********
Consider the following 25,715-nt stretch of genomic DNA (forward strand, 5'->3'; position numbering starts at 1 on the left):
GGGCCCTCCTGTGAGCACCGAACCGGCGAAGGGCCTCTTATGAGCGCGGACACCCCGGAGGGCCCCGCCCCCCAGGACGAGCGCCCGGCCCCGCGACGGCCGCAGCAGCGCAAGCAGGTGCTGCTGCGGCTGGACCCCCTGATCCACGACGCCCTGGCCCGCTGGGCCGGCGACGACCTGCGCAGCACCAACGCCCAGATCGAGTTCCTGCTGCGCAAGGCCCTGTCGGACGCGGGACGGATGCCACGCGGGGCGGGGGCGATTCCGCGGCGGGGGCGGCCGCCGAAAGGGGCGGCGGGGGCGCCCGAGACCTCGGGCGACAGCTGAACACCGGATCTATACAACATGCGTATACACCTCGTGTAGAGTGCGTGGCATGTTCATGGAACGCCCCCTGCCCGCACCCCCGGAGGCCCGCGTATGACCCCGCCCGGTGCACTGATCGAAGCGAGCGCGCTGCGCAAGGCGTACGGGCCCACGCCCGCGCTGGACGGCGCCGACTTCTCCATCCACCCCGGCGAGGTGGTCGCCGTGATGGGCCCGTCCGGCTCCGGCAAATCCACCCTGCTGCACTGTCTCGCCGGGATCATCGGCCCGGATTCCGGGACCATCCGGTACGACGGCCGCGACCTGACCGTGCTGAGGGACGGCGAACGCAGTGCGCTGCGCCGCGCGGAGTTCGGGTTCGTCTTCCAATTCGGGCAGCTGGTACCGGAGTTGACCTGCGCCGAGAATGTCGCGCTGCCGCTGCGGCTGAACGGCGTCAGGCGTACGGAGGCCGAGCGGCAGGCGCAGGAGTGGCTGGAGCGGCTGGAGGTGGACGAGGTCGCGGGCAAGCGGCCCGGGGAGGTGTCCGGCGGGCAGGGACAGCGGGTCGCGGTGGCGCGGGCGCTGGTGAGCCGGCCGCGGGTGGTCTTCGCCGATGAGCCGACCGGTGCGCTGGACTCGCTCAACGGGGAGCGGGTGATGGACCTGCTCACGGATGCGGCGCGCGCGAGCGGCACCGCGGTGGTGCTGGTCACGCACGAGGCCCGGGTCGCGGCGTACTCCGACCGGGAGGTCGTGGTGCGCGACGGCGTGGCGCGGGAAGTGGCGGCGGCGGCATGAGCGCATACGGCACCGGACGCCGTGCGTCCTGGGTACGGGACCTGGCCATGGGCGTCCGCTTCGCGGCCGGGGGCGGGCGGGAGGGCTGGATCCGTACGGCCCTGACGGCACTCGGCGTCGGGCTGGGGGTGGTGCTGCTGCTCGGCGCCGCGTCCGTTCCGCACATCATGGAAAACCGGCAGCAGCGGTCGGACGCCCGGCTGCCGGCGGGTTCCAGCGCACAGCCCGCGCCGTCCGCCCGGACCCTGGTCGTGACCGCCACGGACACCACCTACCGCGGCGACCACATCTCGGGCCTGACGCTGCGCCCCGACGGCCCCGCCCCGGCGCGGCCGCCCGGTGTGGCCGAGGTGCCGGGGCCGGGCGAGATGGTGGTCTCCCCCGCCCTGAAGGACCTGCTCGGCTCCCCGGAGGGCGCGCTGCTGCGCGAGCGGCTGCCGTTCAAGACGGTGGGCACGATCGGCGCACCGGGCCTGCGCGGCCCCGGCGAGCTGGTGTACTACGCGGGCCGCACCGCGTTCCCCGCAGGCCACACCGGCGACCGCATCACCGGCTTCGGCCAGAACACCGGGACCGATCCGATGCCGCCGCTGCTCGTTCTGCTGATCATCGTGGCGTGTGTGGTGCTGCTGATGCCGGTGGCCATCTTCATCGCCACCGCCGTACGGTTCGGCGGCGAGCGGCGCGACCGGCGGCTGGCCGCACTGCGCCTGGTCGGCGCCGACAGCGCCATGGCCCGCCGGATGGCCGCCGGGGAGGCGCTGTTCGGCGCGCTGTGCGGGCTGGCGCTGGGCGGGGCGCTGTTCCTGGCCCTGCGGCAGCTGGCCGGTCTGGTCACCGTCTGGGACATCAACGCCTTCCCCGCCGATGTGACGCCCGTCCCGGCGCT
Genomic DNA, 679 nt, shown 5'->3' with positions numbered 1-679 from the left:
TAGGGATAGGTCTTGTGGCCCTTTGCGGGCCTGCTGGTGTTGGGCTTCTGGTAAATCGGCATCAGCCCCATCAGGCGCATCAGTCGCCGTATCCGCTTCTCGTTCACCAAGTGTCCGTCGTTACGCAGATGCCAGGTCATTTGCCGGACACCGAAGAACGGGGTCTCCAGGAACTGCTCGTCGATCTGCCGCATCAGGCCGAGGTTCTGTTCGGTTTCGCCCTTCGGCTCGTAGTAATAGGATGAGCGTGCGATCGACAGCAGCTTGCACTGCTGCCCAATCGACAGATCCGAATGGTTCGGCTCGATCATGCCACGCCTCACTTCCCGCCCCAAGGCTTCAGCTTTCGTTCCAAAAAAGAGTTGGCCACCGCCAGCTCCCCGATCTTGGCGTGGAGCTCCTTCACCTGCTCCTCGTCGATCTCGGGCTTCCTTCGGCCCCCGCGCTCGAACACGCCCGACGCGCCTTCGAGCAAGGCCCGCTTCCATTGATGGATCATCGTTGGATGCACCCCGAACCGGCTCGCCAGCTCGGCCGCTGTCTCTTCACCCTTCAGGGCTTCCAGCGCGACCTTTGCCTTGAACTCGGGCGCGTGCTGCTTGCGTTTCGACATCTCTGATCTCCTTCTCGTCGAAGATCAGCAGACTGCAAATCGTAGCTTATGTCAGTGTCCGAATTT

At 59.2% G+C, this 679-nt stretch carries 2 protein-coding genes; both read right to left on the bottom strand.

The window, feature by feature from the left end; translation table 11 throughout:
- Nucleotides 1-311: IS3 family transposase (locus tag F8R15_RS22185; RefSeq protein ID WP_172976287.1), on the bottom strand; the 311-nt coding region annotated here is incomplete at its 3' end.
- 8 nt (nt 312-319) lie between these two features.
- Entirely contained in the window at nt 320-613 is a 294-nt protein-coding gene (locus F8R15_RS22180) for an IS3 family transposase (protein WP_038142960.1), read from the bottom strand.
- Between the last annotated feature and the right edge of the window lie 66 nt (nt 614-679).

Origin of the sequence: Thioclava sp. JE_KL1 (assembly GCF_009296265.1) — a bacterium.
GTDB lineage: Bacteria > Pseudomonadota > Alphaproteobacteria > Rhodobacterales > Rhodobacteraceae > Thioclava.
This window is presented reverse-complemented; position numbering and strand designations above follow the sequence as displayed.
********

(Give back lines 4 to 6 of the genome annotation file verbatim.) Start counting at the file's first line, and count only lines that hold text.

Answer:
TAGGGATAGGTCTTGTGGCCCTTTGCGGGCCTGCTGGTGTTGGGCTTCTGGTAAATCGGCATCAGCCCCATCAGGCGCATCAGTCGCCGTATCCGCTTCTCGTTCACCAAGTGTCCGTCGTTACGCAGATGCCAGGTCATTTGCCGGACACCGAAGAACGGGGTCTCCAGGAACTGCTCGTCGATCTGCCGCATCAGGCCGAGGTTCTGTTCGGTTTCGCCCTTCGGCTCGTAGTAATAGGATGAGCGTGCGATCGACAGCAGCTTGCACTGCTGCCCAATCGACAGATCCGAATGGTTCGGCTCGATCATGCCACGCCTCACTTCCCGCCCCAAGGCTTCAGCTTTCGTTCCAAAAAAGAGTTGGCCACCGCCAGCTCCCCGATCTTGGCGTGGAGCTCCTTCACCTGCTCCTCGTCGATCTCGGGCTTCCTTCGGCCCCCGCGCTCGAACACGCCCGACGCGCCTTCGAGCAAGGCCCGCTTCCATTGATGGATCATCGTTGGATGCACCCCGAACCGGCTCGCCAGCTCGGCCGCTGTCTCTTCACCCTTCAGGGCTTCCAGCGCGACCTTTGCCTTGAACTCGGGCGCGTGCTGCTTGCGTTTCGACATCTCTGATCTCCTTCTCGTCGAAGATCAGCAGACTGCAAATCGTAGCTTATGTCAGTGTCCGAATTT

At 59.2% G+C, this 679-nt stretch carries 2 protein-coding genes; both read right to left on the bottom strand.

The window, feature by feature from the left end; translation table 11 throughout: